Saturday, May 27, 2017


William Hart McNichols

SERVANT of GOD RUTILIO GRANDE GARCIA, SJ, was a Jesuit priest in El Salvador. He was assassinated in 1977, along with two other Salvadorans. Father Rutilio Grande was the first priest assassinated before the civil war started. He was a close friend of Bl. Archbishop Óscar  Romero. After his death, the Archbishop changed his conservative attitude toward the government and urged the government to investigate the murder.

Rutilio Grande was born  in 1928, the youngest of six children, to a poor family in El Paisnal, El Salvador. His parents divorced when he was young and he was raised by his older brother and grandmother, a devout and strong Catholic woman. At the age of 12 Rutilio was noticed by Archbishop Luis Chavez y Gonzalez during his annual visit to their village and was invited to attend the high school seminary in San Salvador, the capital of the country.

At the age of 17, following the final year of high school seminary (minor seminary), Grande entered the Jesuit process of formation called the novitiate. Thus began a period of time outside of El Salvador. Grande first traveled to Caracas, Venezuela, since there was no Jesuit novitiate in Central America.

Initially, Rutilio felt called to the missions of the Church in Asia. After two years in Caracas, he pronounced his vows and then traveled to Quito, Ecuador to study the humanities, which he completed in 1950. The following three years were spent as a professor in a minor seminary in El Salvador where he taught sacred history, history of the Americas, the history of El Salvador, and writing.

Rutilio was trained at the seminary of San José de la Montaña, where he became friends with Oscar Romero, a fellow student. Grande was ordained a priest in 1959, and went on to study abroad, mainly in Spain. He returned to El Salvador in 1965 and was appointed director of social action projects at the seminary in San Salvador, a position he held for nine years. From 1965 to 1970 he was also prefect of discipline and professor of pastoral theology in the diocesan seminary. Father Rutilio  was master of ceremonies at Father Romero’s installation as bishop of Santiago de María in 1975.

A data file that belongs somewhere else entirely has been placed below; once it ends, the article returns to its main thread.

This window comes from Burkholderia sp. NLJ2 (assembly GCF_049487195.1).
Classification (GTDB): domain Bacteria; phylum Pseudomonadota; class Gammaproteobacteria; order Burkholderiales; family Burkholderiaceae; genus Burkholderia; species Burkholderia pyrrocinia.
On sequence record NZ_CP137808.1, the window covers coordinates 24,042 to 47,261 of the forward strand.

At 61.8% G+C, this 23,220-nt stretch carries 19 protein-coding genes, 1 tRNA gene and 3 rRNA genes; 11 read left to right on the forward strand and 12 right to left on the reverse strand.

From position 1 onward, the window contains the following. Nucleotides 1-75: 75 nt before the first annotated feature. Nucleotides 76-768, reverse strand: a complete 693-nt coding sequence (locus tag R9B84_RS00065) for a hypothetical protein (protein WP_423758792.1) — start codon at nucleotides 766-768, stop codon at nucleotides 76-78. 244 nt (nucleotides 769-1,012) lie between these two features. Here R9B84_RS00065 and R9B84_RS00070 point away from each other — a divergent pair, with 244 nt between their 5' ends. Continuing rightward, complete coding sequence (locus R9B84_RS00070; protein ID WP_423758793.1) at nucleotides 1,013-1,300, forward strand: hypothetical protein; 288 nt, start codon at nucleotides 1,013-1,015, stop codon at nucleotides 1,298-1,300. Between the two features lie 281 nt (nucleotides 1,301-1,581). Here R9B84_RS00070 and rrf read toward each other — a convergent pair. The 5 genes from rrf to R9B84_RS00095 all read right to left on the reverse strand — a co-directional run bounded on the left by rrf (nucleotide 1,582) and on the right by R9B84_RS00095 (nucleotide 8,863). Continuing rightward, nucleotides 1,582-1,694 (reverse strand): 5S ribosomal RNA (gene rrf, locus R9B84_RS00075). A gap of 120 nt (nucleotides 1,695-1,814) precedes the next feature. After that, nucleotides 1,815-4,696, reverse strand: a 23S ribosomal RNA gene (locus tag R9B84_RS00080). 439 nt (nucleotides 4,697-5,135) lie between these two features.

Father Grande returned to Spain in 1962 to complete studies left undone due to his physical and mental struggles and in 1963 he finished a course of studies on Vatican II and the new directions in pastoral ministry at the Lumen Vitae Institute in Brussels, Belgium. He was particularly influenced by his experiences of an inclusive liturgy which insisted upon the widest and deepest lay participation possible at that time.

He served as prefect of theology from 1965 to 1966 in the major seminary. There he taught a variety of subject including liturgy, catechesis, pastoral theology, and introduction to the mystery of Christ (philosophy). He also fully utilized the social sciences in an effort to understand the reality within which he lived and ministered. 

During this time, Father Rutilio  initiated a process of formation for seminarians which included pastoral “immersions” in the communities they would someday serve. This included time with people listening to their problems and their reality. He said, “the first contact with the people was to be characterized by a human encounter; to try to enter into their reality in order to leave with a common reality.”